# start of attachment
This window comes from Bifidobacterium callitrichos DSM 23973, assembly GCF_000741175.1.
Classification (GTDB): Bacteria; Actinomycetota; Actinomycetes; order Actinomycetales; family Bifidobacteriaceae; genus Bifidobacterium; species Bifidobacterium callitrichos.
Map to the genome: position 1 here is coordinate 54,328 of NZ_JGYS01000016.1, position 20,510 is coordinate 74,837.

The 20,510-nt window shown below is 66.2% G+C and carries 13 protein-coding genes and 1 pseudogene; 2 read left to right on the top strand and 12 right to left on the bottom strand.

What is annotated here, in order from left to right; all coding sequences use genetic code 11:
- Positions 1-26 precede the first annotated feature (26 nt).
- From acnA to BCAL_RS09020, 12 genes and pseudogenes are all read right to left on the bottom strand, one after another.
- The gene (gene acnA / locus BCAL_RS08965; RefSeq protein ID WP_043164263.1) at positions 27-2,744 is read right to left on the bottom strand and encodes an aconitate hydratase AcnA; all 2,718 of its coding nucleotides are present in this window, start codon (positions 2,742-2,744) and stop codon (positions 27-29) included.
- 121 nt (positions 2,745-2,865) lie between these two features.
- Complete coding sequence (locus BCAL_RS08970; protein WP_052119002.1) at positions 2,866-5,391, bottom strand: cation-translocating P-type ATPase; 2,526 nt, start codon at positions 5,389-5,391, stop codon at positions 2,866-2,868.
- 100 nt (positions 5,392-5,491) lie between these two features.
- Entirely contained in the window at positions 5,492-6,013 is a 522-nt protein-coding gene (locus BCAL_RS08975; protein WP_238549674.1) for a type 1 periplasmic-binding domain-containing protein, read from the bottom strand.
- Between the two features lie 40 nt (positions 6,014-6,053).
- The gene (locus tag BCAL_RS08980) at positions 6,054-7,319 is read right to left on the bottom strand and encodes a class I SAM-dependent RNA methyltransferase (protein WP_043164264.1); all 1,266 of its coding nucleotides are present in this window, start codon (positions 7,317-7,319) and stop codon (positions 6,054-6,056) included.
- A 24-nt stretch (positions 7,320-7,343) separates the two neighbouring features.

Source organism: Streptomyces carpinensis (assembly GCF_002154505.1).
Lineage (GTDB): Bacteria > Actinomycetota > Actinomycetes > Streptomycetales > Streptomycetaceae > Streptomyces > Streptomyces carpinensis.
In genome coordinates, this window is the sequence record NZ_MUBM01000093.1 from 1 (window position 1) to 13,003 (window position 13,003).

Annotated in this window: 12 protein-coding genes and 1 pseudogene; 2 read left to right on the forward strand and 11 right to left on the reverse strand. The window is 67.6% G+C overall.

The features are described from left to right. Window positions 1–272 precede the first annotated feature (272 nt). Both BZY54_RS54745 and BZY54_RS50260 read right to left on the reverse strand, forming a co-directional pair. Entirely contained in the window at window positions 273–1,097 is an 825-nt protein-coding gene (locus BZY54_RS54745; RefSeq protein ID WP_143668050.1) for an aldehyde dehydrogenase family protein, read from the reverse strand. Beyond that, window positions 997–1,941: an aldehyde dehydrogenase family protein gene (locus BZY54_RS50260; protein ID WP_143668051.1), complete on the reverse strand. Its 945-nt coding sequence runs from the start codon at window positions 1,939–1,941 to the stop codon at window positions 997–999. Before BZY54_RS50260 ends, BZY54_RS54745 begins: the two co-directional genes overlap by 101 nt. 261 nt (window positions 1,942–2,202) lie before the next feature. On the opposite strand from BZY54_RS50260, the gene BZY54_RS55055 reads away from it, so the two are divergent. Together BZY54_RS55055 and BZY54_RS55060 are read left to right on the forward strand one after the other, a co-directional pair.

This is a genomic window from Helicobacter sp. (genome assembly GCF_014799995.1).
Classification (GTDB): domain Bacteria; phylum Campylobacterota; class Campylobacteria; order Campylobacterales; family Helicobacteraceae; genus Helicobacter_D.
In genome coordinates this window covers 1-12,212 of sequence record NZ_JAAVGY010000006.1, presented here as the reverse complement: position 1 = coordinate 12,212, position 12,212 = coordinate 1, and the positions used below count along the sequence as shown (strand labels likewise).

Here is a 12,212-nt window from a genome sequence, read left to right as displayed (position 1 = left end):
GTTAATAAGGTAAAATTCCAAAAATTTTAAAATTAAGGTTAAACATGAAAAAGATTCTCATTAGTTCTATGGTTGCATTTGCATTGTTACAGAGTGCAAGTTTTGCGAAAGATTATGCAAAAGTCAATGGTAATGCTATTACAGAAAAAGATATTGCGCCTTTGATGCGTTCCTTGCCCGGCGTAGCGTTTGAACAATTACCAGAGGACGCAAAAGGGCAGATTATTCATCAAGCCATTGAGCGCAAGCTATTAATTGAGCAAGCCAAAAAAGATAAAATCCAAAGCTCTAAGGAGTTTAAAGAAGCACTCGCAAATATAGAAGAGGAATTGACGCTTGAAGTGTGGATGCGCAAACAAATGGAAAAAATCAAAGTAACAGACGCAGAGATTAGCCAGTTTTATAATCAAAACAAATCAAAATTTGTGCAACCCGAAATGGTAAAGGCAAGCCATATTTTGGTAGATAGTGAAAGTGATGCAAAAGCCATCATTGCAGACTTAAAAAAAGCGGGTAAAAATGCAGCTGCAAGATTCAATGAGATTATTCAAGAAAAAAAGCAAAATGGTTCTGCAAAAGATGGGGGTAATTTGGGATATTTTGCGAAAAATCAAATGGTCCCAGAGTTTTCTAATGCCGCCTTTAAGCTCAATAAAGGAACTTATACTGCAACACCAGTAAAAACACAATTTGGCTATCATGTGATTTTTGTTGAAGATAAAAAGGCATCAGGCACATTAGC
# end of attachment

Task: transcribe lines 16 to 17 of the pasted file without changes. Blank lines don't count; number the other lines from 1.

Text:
Source organism: Streptomyces carpinensis (assembly GCF_002154505.1).
Lineage (GTDB): Bacteria > Actinomycetota > Actinomycetes > Streptomycetales > Streptomycetaceae > Streptomyces > Streptomyces carpinensis.